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How to integrate: $$\int\limits_{\sqrt{\ln{2}}}^{\sqrt{\ln{3}}} \frac{ x \cdot \sin(x^{2})}{\sin(x^{2}) + \sin(\ln{6}-x^{2})} \ dx$$

Any idea of how to solve. Tried using substitution, $x^2=t$ but didn't succeed. :(

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first substitute x^2 = t and then write the denominator as the product form then another trivial substitution will make your job get done –  user14618 Aug 15 '11 at 12:46

1 Answer 1

up vote 17 down vote accepted

Here are some hints:

  • Substituting $x^{2}=t$ as you did is correct. After doing this your integral becomes $$I =\frac{1}{2} \cdot \int\limits_{\ln{2}}^{\ln{3}} \frac{ \sin{t}}{\sin{t} + \sin(\:\ln{6}-t)} \ dt \qquad \cdots (1)$$

  • Next, use this formula: $$\int\limits_{a}^{b} f(x) \ dx = \int\limits_{a}^{b} f(a+b-x) \ dx$$

Also you have $$ I = \frac{1}{2}\int\limits_{\ln{2}}^{\ln{3}} \frac{\sin(\ln{6}-t)}{\sin{t} + \sin(\ln{6}-t)} \ dt \qquad \cdots (2) $$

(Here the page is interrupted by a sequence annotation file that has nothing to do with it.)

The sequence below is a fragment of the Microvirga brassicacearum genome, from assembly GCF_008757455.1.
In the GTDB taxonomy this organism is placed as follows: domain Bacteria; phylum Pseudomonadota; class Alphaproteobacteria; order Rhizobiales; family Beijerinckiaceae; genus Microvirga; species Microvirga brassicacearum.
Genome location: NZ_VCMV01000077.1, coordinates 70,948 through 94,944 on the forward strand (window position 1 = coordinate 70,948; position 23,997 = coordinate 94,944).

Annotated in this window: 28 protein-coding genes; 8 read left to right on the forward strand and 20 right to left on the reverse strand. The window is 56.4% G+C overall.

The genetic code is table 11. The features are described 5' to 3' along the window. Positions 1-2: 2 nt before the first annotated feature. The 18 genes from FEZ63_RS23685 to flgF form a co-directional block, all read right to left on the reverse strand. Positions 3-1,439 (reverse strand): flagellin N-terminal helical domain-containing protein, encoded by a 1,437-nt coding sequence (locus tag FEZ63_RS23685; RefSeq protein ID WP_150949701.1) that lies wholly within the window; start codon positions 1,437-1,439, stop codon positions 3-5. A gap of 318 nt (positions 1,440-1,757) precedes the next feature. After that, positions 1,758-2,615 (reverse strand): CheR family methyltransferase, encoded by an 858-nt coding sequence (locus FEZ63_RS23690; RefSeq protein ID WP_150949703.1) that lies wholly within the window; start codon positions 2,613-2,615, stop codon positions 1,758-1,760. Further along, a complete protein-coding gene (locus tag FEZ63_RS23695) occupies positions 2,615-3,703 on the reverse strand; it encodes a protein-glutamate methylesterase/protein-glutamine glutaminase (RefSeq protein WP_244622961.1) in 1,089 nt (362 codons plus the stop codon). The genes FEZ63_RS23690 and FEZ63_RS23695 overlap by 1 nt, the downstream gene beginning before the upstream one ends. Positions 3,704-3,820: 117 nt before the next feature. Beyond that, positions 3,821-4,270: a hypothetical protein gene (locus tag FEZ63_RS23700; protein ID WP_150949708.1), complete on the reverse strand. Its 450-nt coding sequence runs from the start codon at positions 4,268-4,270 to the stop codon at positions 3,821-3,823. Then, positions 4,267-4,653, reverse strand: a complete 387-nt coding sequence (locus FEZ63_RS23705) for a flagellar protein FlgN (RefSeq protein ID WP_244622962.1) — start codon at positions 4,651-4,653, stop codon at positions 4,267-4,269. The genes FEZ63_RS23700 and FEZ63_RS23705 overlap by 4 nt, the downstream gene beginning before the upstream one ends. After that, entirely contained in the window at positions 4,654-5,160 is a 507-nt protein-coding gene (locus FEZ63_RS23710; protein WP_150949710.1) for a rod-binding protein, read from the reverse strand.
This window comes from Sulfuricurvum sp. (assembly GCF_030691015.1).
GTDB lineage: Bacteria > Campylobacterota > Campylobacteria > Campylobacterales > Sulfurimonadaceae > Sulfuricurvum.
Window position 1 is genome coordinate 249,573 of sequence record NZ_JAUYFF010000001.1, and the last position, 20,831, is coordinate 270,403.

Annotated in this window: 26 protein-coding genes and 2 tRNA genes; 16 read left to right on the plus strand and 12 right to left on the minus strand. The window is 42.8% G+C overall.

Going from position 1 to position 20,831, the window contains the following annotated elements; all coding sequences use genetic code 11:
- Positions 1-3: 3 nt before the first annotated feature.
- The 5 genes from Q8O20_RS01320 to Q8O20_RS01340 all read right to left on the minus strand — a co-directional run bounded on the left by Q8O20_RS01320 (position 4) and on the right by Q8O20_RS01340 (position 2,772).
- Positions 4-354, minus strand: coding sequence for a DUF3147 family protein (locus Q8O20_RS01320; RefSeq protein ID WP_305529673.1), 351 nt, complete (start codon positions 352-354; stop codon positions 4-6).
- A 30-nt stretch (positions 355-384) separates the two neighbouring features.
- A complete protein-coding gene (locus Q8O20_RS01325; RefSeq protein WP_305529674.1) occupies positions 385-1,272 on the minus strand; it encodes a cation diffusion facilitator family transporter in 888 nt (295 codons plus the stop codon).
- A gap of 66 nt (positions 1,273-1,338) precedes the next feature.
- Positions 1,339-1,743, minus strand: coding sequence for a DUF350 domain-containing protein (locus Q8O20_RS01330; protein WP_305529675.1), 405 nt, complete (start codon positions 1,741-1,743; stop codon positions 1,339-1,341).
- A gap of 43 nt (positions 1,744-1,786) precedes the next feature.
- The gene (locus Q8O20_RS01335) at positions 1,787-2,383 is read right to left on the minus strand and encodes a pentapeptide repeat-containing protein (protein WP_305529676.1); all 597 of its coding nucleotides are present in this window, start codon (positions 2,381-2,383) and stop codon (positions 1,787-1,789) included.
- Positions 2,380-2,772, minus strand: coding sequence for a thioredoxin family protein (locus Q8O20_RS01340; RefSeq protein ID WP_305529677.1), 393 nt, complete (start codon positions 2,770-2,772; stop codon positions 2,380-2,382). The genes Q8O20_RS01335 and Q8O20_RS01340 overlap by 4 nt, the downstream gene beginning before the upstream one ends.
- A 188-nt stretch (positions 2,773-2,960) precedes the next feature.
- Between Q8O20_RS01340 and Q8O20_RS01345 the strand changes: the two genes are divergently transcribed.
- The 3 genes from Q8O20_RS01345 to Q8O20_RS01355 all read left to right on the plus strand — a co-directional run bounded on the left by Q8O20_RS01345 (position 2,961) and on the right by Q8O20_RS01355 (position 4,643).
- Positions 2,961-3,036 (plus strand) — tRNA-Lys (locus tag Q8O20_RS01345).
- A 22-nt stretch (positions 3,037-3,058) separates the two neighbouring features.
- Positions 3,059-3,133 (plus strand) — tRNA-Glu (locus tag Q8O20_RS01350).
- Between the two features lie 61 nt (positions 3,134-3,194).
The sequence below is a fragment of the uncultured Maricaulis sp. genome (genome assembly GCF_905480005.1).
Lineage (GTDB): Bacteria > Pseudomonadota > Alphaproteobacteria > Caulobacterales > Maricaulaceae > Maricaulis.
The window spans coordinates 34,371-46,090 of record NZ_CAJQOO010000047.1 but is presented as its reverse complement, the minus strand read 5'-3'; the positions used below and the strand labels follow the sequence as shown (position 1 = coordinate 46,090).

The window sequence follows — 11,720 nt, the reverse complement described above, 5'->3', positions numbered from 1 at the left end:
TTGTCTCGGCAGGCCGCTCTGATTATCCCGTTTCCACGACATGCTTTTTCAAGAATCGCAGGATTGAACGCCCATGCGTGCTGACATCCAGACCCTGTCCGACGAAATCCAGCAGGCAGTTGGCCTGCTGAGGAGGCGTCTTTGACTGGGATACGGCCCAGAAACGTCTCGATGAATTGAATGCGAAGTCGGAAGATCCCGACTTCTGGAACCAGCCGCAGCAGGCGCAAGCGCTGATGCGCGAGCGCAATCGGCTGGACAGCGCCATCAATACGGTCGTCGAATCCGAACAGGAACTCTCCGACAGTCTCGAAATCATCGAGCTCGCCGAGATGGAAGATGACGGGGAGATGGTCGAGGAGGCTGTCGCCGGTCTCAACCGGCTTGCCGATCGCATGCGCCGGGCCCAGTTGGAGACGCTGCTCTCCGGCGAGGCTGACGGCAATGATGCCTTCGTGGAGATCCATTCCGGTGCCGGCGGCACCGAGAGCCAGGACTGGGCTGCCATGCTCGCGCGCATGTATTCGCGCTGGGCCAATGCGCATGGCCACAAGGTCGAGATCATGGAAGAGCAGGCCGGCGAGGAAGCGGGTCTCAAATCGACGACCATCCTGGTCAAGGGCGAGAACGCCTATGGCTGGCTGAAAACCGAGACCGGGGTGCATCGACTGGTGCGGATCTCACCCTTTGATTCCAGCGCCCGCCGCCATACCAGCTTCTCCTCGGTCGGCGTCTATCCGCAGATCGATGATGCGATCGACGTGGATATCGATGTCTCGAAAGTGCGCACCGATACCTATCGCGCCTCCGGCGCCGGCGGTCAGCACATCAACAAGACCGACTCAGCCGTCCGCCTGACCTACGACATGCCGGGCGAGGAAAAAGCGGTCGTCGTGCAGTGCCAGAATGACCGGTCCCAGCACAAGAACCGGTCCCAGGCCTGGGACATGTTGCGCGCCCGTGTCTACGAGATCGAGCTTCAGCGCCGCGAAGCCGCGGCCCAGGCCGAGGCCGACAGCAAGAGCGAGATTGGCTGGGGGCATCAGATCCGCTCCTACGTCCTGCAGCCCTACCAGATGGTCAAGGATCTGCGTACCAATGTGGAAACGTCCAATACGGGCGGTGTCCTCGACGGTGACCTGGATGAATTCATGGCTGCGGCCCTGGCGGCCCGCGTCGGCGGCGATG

Add $(1) + (2)$.

Now $\text{you may ask why I am doing this}$: Because $\ln{2} + \ln{3} = \ln{6}$ which is in the denominator, and gets $\textbf{cancelled out. }$

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Thanks, that does the job. I was trying to use $f(a-x)=f(x)$ property of the definite integral, and that surely doesn't seem to work :( –  user Aug 15 '11 at 10:28
    
@Chandrasekhar: Hi, how will the second formula aid in calculating the integral? After I apply it, I get: $I = \frac12 \int_{\ln 2}^{\ln 3} \frac{\sin(\ln6 - t)}{\sin(\ln6 - t) + \sin(t)} \ dt$ –  jrand Oct 9 '11 at 4:59
    
@jrand: Then you will simply have $\int_{\ln{2}}^{\ln{3}} dt$ once the numerator and denominator get's cancelled out. –  user9413 Oct 11 '11 at 8:10
    
@Chandrasekhar: Hi, are you using a trigonometric identity to simplify $\frac{\sin(\ln6 - t)}{\sin(\ln6 - t) + \sin(t)}$? Because I am looking through the tables, I see one which handles the sum of $\sin$ in the denominator, but that ends up giving me cosine terms. –  jrand Oct 11 '11 at 14:34
    
@jrand: I have edited the answer. Hope that will help. –  user9413 Oct 11 '11 at 14:40

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